15 reps regular push-ups

2 minutes rowing at RPE 6

15 reps triangle push-ups

2 minutes rowing at RPE 6

15 reps incline push-ups

2 minutes rowing at RPE 6

30 reps regular bodyweight squats

2 minutes rowing at RPE 6

15 reps decline push-ups

2 minutes rowing at RPE 6

15 reps spiderman push-ups

2 minutes rowing at RPE 6

15 reps clap push-ups (or regular if you can’t do clap push-ups)

2 minutes rowing at RPE 6

15 reps regular push-ups on an exercise ball

2 minutes rowing at RPE 6

15 reps regular bodyweight squats

The Endurance Builder

If you are hoping to boost your overall endurance levels, this endurance booster is a sure-fire trick to help you do so.  Sometimes, you just need to take the intensity down a notch but increase the total duration that you are exercising at that particular intensity level.

This workout is especially challenging as it builds intensity over time, gradually helping your body learn how to fend off fatigue. Then just when you feel as though you’re tired enough, you take a quick rest period, recover and then start over again.

Despite the fact that the RPE’s of this workout are lower, don’t let that fool you, it’ll still give you a great run for your money. Get ready for the challenge!

5 minute warm-up

2 minutes at RPE 5

2 minutes at RPE 6

2 minutes at RPE 7

2 minutes at RPE 8

4 minutes at RPE 3

2 minutes at RPE 6

2 minutes at RPE 7

2 minutes at RPE 8

2 minutes at RPE 9

4 minutes at RPE 3

1 minute at RPE 7

1 minute at RPE 8

1 minute at RPE 9

1 minute at RPE 10

5 minute cool-down

The Core Strengthener

If you are looking to boost your core strength, this workout session is definitely going to do the trick. Many people leave their core exercises until the very end of their workout session, which sounds fine in theory, but the problem with doing so is that usually, these exercises just get passed over. By the time that you finally finish the rest of your workout session, you’re tired and pressed for time so you figure, what harm is there really in skipping your ab work?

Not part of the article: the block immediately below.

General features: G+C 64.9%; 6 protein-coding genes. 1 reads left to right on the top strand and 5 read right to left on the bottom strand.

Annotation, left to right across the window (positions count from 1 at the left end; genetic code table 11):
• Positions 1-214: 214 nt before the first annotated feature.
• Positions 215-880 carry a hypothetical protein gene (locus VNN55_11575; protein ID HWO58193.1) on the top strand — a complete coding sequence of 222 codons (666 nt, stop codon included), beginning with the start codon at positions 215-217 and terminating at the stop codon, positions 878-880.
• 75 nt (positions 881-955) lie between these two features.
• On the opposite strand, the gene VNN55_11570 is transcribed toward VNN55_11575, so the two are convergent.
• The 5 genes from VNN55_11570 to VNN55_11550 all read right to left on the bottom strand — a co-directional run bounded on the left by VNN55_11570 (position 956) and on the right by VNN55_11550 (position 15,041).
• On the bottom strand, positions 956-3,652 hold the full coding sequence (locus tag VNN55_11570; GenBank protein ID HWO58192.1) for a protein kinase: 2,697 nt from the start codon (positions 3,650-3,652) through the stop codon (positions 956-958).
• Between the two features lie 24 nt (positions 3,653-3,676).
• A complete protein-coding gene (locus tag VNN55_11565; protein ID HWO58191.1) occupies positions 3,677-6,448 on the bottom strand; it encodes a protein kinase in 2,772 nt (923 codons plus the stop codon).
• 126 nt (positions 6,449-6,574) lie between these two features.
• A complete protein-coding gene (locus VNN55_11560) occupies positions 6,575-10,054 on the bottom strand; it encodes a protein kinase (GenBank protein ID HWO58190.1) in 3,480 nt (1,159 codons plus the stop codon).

It’s time to bring your ab work into your main program. With this workout session, you’ll integrate your ab exercises in between your rowing intervals. It’s a great way to encourage six pack ab development.

5 minute warm-up

2 minutes RPE 5

20 reps lying leg raises

2 minutes RPE 6

20 crunches on an exercise ball

2 minute RPE 7

20 side to side twists

2 minutes RPE 8

1 minute plank hold

2 minutes RPE 7

30 seconds/side plank hold

2 minutes RPE 6

1 minute mountain climbers

2 minutes RPE 5

1 minute bicycle crunches

5 minute cool-down

The Burpee Challenge

Finally, to finish things off you have the burpee challenge. This challenge is perfect for those who are really looking to push their cardiovascular limits because they’ll be maximizing their explosive power while getting their heart rate up.

This challenge is definitely going to fatigue you so aim to do it before you have a rest day scheduled.

Here’s the workout to do. If you find you can’t quite get through 10 burpees in a row, no problem. Just rest in between burpees until you can finish. If it takes you a few extra minutes, just note this and next week, try and improve your performance. The most important thing is to get them all in.

5 minute warm-up

3 minutes rowing at RPE 7

10 burpees

3 minutes rowing at RPE 7

10 burpees

3 minutes rowing at RPE 7

10 burpees

3 minutes rowing at RPE 7

10 burpees

3 minutes rowing at RPE 7

10 burpees

5 minute cool-down

So as you can see, there are plenty of ways of mixing things in up your rowing workout routine. Don’t get caught in the thought pattern that you can only do rowing during a cardio routine. There are plenty of different types of exercises that you can integrate into your rowing, helping to build an even more complete workout session.

Don’t be afraid to hop of that machine from time to time. It adds more excitement to your workout routine and can help with your overall conditioning level as well.

Photo credit: Lucky Business/Shutterstock; Jacob Lund/Shutterstock; Flamingo Images/Shutterstock